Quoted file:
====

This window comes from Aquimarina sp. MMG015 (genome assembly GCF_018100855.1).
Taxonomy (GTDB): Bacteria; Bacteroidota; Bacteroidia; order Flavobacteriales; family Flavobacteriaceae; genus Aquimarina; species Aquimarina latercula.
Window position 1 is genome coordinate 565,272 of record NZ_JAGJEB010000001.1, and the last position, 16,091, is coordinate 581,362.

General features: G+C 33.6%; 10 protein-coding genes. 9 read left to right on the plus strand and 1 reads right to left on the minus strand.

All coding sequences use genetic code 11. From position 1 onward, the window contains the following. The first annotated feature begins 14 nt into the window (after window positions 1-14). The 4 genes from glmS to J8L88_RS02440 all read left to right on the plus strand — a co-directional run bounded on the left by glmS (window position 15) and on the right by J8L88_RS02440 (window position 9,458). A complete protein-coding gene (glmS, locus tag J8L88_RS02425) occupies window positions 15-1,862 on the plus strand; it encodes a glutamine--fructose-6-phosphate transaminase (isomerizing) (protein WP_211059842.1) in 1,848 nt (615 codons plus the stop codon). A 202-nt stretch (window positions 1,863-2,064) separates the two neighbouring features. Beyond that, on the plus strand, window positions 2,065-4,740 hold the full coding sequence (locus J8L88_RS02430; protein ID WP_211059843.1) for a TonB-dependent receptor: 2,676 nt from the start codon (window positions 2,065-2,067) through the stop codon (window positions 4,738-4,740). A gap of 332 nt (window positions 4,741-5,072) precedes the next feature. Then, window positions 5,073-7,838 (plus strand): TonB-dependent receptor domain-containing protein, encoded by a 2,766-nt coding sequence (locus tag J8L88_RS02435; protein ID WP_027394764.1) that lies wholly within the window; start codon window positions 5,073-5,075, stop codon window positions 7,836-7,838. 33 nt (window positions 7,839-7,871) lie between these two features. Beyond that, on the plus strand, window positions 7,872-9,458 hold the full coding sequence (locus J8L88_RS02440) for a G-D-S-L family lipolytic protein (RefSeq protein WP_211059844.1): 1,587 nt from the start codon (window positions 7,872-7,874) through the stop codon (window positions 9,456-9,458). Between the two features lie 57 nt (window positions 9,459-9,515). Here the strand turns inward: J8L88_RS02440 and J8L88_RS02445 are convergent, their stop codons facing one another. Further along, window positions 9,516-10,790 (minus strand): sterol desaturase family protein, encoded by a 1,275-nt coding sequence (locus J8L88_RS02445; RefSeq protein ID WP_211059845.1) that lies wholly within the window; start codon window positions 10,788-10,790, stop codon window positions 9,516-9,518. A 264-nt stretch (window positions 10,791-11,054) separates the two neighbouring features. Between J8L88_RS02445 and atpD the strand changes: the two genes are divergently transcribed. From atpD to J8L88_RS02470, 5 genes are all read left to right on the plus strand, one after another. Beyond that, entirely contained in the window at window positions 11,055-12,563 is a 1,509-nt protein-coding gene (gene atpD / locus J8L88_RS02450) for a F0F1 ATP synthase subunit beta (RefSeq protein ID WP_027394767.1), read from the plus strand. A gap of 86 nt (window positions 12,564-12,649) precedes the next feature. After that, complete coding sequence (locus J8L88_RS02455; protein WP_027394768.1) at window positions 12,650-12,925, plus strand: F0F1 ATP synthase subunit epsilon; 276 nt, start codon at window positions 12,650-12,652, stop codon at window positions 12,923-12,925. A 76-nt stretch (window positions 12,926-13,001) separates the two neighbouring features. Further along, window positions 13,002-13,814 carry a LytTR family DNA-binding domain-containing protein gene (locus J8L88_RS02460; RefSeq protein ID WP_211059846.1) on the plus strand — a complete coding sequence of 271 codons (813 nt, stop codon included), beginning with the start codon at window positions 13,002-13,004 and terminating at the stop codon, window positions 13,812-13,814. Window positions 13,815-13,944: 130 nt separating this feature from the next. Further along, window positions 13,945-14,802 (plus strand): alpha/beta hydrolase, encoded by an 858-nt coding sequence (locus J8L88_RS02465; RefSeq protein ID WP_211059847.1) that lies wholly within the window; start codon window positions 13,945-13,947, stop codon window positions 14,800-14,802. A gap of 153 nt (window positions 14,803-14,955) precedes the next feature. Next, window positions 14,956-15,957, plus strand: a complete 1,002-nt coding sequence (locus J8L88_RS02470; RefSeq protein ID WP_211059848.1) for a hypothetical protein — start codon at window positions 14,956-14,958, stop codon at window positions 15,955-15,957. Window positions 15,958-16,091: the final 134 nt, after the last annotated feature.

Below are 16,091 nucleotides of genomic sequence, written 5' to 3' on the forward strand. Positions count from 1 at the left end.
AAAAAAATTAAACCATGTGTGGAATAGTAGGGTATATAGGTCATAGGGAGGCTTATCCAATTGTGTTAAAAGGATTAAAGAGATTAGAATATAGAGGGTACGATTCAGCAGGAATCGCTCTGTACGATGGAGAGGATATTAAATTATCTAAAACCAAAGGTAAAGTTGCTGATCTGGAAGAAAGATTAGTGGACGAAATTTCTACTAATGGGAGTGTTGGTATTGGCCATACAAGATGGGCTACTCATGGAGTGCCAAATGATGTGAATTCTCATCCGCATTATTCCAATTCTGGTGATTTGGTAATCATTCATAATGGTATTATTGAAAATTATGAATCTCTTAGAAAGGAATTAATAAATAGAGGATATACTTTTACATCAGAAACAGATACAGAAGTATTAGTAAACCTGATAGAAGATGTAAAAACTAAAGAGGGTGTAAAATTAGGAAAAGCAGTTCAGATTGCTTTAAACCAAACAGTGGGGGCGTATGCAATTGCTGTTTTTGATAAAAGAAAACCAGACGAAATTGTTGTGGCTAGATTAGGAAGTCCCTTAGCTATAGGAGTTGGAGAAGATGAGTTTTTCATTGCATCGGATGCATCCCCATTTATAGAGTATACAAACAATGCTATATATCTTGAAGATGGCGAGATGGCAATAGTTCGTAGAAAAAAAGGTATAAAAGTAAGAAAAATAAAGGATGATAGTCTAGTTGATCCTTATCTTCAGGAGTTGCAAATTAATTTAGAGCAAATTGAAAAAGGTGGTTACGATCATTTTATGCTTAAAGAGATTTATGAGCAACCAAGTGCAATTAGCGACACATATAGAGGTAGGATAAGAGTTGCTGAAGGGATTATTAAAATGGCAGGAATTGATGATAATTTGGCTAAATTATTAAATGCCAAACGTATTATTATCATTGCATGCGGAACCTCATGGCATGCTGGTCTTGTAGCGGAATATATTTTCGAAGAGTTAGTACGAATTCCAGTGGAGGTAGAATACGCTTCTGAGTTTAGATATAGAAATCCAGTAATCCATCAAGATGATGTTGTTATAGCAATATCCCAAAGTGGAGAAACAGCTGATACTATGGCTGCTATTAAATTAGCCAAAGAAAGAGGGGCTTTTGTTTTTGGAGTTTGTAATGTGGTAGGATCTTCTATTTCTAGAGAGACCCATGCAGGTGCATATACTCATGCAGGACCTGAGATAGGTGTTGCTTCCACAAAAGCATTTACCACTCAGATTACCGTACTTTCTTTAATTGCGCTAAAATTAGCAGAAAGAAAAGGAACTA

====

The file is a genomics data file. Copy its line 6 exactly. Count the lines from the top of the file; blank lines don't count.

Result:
Below are 16,091 nucleotides of genomic sequence, written 5' to 3' on the forward strand. Positions count from 1 at the left end.